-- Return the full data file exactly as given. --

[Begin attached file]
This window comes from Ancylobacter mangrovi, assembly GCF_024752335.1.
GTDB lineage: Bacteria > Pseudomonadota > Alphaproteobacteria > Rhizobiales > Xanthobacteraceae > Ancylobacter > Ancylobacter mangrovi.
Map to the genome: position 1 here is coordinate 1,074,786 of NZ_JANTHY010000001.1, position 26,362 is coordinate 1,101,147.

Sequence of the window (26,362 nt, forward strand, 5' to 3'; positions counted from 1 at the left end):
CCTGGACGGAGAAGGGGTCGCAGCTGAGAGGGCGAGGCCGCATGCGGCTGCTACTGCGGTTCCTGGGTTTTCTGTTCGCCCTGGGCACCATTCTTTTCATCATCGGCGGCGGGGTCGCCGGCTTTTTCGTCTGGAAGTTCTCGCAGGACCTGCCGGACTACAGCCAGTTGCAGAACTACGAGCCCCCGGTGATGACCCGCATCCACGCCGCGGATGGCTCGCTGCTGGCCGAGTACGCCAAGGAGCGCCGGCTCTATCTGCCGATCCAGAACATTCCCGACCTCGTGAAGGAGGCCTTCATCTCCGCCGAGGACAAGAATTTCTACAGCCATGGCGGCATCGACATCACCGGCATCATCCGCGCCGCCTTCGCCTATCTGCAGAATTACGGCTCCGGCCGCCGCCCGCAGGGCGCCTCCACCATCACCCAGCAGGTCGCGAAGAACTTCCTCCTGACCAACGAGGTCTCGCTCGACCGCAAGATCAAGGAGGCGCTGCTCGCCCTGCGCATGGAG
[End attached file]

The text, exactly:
This window comes from Ancylobacter mangrovi, assembly GCF_024752335.1.
GTDB lineage: Bacteria > Pseudomonadota > Alphaproteobacteria > Rhizobiales > Xanthobacteraceae > Ancylobacter > Ancylobacter mangrovi.
Map to the genome: position 1 here is coordinate 1,074,786 of NZ_JANTHY010000001.1, position 26,362 is coordinate 1,101,147.

Sequence of the window (26,362 nt, forward strand, 5' to 3'; positions counted from 1 at the left end):
CCTGGACGGAGAAGGGGTCGCAGCTGAGAGGGCGAGGCCGCATGCGGCTGCTACTGCGGTTCCTGGGTTTTCTGTTCGCCCTGGGCACCATTCTTTTCATCATCGGCGGCGGGGTCGCCGGCTTTTTCGTCTGGAAGTTCTCGCAGGACCTGCCGGACTACAGCCAGTTGCAGAACTACGAGCCCCCGGTGATGACCCGCATCCACGCCGCGGATGGCTCGCTGCTGGCCGAGTACGCCAAGGAGCGCCGGCTCTATCTGCCGATCCAGAACATTCCCGACCTCGTGAAGGAGGCCTTCATCTCCGCCGAGGACAAGAATTTCTACAGCCATGGCGGCATCGACATCACCGGCATCATCCGCGCCGCCTTCGCCTATCTGCAGAATTACGGCTCCGGCCGCCGCCCGCAGGGCGCCTCCACCATCACCCAGCAGGTCGCGAAGAACTTCCTCCTGACCAACGAGGTCTCGCTCGACCGCAAGATCAAGGAGGCGCTGCTCGCCCTGCGCATGGAG